Maximising the informativeness of new records in spatial sampling design


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In building a robust knowledge base or validating existing models for use in ecological spatial modelling, having plentiful high-quality data is paramount. Careful survey design helps attain that goal and, in part due to financial constraints, such design requires the balancing of hard monetary costs and the intangible benefit of improved ecological models.We propose a framework that quantifies a location's value to the modeller by accounting for both the probability of obtaining new samples and their expected contribution to the model. The approach is illustrated on a citizen science database of roadkills in Taiwan, modelled as a Poisson point process on a linear road network.Our method has revealed some valuable locations that were not self-evident, for example, highlighting the possibility of sending volunteers to mountainous areas that despite being hard to reach, would provide valuable samples. We have also highlighted some ex situ sampling opportunities to avoid wasting resources by over-sampling hard to access locations.Our technique is not restricted to presence-only data, and in fact we present a general framework that can be applied to a wide range of settings by tuning its formulation. Our method is quite flexible and allows for more elaborate value functions, enabling managers to precisely quantify varied goals within the same framework.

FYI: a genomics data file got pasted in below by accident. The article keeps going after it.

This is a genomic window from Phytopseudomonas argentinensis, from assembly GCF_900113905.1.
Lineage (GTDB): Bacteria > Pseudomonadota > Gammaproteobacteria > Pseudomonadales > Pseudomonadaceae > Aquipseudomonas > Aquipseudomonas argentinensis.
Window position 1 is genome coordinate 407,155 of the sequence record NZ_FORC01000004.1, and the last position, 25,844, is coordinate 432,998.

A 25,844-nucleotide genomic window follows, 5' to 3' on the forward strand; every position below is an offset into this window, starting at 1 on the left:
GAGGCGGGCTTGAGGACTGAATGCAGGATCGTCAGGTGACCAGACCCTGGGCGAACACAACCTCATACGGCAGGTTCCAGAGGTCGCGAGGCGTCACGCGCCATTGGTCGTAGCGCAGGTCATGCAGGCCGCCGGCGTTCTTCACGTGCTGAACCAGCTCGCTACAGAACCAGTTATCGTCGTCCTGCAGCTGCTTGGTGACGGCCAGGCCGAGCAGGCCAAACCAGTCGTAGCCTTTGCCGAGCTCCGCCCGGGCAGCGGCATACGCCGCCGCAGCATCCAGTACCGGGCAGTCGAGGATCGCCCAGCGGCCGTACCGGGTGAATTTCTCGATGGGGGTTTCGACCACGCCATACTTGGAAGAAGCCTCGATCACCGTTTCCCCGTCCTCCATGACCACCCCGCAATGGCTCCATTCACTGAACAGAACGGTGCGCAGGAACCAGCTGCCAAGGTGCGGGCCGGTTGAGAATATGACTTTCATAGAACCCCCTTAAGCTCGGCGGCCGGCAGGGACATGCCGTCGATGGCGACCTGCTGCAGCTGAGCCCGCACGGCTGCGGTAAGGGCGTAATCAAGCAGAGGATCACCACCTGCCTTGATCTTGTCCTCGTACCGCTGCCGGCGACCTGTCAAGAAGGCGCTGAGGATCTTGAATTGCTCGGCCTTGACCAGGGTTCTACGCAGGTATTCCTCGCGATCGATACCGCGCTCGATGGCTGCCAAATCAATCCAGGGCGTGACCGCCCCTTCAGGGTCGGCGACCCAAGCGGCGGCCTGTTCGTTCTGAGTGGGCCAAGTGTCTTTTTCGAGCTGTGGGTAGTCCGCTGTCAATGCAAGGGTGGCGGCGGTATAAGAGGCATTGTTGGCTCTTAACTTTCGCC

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Key words
ecological modelling,linear network,Poisson point process,presence-only models,sampling bias,spatial modelling,species distribution models,survey design
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